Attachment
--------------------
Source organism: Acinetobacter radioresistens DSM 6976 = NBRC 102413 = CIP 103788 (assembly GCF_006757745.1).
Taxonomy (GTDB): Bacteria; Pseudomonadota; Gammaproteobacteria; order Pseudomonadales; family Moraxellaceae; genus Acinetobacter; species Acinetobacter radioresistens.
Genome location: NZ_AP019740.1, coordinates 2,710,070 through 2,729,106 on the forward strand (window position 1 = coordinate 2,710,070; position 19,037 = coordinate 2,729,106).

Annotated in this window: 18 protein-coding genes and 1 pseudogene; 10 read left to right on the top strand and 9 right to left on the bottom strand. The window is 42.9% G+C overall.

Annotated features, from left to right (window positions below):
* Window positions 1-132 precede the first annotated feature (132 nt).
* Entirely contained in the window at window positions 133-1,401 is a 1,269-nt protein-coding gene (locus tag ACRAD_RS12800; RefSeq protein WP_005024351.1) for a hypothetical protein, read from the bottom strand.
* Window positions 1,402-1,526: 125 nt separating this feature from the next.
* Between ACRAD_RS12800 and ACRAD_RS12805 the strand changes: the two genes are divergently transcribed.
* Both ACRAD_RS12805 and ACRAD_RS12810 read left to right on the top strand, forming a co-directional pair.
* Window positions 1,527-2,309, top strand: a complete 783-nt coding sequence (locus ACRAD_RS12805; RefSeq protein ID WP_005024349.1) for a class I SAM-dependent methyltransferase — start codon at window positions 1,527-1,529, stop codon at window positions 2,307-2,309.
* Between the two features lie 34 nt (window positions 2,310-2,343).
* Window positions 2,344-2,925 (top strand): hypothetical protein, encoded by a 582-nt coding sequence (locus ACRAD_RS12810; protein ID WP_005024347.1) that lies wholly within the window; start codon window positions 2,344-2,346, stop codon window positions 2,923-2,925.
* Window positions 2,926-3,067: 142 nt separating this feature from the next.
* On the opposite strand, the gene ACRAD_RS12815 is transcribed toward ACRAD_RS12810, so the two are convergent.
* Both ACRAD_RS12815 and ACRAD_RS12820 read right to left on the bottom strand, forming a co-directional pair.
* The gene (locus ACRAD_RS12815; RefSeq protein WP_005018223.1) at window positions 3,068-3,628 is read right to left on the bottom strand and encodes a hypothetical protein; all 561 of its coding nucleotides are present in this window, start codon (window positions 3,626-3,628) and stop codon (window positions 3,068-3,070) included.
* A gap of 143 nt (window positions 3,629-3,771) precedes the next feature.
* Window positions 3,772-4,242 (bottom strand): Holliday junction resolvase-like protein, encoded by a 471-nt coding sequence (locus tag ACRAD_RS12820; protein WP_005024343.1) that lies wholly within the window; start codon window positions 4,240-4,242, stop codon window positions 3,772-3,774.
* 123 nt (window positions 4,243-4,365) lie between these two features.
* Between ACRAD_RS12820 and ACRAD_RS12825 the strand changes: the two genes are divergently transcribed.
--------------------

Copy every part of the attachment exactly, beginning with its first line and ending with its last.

Source organism: Acinetobacter radioresistens DSM 6976 = NBRC 102413 = CIP 103788 (assembly GCF_006757745.1).
Taxonomy (GTDB): Bacteria; Pseudomonadota; Gammaproteobacteria; order Pseudomonadales; family Moraxellaceae; genus Acinetobacter; species Acinetobacter radioresistens.
Genome location: NZ_AP019740.1, coordinates 2,710,070 through 2,729,106 on the forward strand (window position 1 = coordinate 2,710,070; position 19,037 = coordinate 2,729,106).

Annotated in this window: 18 protein-coding genes and 1 pseudogene; 10 read left to right on the top strand and 9 right to left on the bottom strand. The window is 42.9% G+C overall.

Annotated features, from left to right (window positions below):
* Window positions 1-132 precede the first annotated feature (132 nt).
* Entirely contained in the window at window positions 133-1,401 is a 1,269-nt protein-coding gene (locus tag ACRAD_RS12800; RefSeq protein WP_005024351.1) for a hypothetical protein, read from the bottom strand.
* Window positions 1,402-1,526: 125 nt separating this feature from the next.
* Between ACRAD_RS12800 and ACRAD_RS12805 the strand changes: the two genes are divergently transcribed.
* Both ACRAD_RS12805 and ACRAD_RS12810 read left to right on the top strand, forming a co-directional pair.
* Window positions 1,527-2,309, top strand: a complete 783-nt coding sequence (locus ACRAD_RS12805; RefSeq protein ID WP_005024349.1) for a class I SAM-dependent methyltransferase — start codon at window positions 1,527-1,529, stop codon at window positions 2,307-2,309.
* Between the two features lie 34 nt (window positions 2,310-2,343).
* Window positions 2,344-2,925 (top strand): hypothetical protein, encoded by a 582-nt coding sequence (locus ACRAD_RS12810; protein ID WP_005024347.1) that lies wholly within the window; start codon window positions 2,344-2,346, stop codon window positions 2,923-2,925.
* Window positions 2,926-3,067: 142 nt separating this feature from the next.
* On the opposite strand, the gene ACRAD_RS12815 is transcribed toward ACRAD_RS12810, so the two are convergent.
* Both ACRAD_RS12815 and ACRAD_RS12820 read right to left on the bottom strand, forming a co-directional pair.
* The gene (locus ACRAD_RS12815; RefSeq protein WP_005018223.1) at window positions 3,068-3,628 is read right to left on the bottom strand and encodes a hypothetical protein; all 561 of its coding nucleotides are present in this window, start codon (window positions 3,626-3,628) and stop codon (window positions 3,068-3,070) included.
* A gap of 143 nt (window positions 3,629-3,771) precedes the next feature.
* Window positions 3,772-4,242 (bottom strand): Holliday junction resolvase-like protein, encoded by a 471-nt coding sequence (locus tag ACRAD_RS12820; protein WP_005024343.1) that lies wholly within the window; start codon window positions 4,240-4,242, stop codon window positions 3,772-3,774.
* 123 nt (window positions 4,243-4,365) lie between these two features.
* Between ACRAD_RS12820 and ACRAD_RS12825 the strand changes: the two genes are divergently transcribed.